Today’s post is a continuation from part 1, which you can read here.
We finished part 1, with this question and answer:
And that brings us to this most foundational question: What is the purpose of education? Succinctly, we may state that education is the process of inculcating a worldview in the mind of the student.
Every educational curriculum has this purpose.
In a Muslim country such as Yemen, we could infer that the purpose of their education is to produce a soldier trained to eliminate unbelievers, establish a worldwide caliphate, and at death enjoy eternal bliss. In a former Communist Bloc country such as Poland, the purpose of education appears to be identification of propensity and then specialization such as medicine, gymnastics or piano with a rudimentary exposure to the liberal arts. In the United States, a progressive education seeks to graduate an open-minded citizen. The only absolute is that there are no absolutes. We must tolerate anything and everything except intolerance. This bodes ill for those of us who take John 14.6 at face value: there is no way to come to the Father but by Jesus Christ. This is an absolute (i.e., intolerance).
What is the purpose of a Christian education?
It is TO ENGRAVE A BIBLICAL WORLDVIEW IN THE MIND AND HEART OF THE STUDENT. Notice that we used Luther’s “engrave”, which is graphic and strong. Notice also that this worldview is more than an intellectual way of interpreting the world in which we live: it is also a matter of the heart. It teaches how we are to live out what we believe.
How do we “engrave a Biblical worldview in the mind and heart of the student”?
We accomplish this heavenly goal by teaching them to listen and read with discernment. The Hebrew root word commonly translated “discern” is “hear”. Later two such uses are cited. Teaching reading begins with decoding, but that is nothing more than a means to an end, which is reading with comprehension. For the believer, hearing and reading with comprehension is likewise a means to an end: listening and reading with discernment.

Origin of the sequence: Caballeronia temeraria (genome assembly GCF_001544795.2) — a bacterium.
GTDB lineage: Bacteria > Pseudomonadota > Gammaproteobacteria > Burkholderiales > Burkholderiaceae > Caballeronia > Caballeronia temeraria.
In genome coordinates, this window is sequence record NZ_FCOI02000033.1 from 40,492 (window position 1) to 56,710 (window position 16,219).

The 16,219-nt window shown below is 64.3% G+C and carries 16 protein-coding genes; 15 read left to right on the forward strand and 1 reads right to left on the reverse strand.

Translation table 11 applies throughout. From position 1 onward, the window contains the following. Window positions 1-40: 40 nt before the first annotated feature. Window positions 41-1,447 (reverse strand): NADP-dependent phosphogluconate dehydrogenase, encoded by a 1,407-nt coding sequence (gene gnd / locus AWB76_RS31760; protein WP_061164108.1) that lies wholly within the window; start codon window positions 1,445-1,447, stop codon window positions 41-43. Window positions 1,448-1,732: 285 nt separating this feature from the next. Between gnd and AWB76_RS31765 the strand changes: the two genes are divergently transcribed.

Why is that important to us?
Discernment is vital for every Christian. Listening and reading with discernment is the foundation for understanding the workings of God in language, history, math, science, and the fine arts. This is not part of the American culture any more. Teachers must deliberately think ahead and incorporate the Biblical worldview on purpose in their instruction. Christian educators must teach discernment.
And how do we teach discernment?
We lead students into discernment by teaching them to discern good from bad, to differentiate between right and wrong and between the genuine and the counterfeit. When Dr. Mills stated in his devotional that Solomon did not ask for wisdom, the SCACS board to a man was jolted. We read that Solomon’s father David had a measure of this gift (2 Samuel 14.17). When we study the dream and request of Solomon, we find that he asked for discernment, the gift of hearing and knowing good from bad, right from wrong, genuine from counterfeit. He did not ask for wisdom (1 Kings 3.9). Wisdom was the result having his “senses exercised to discern both good and evil” (Hebrews 5.14).
And how do we teach students to discern good from evil?
Really, we do not and cannot do that. The Holy Spirit uses His Word to make our students wise. It is God’s Word that is “a discerner of the thought and intents of the heart” (Hebrews 4.12). We must challenge them to hear, read, study, memorize, and meditate on God’s Word. May it dwell in them richly. Then and only then will they differentiate good from bad, right from wrong, genuine from counterfeit.
These articles are based on a devotional presented to the SCACS Executive Committee on January 8, 2015, by Dr. Huey Mills.
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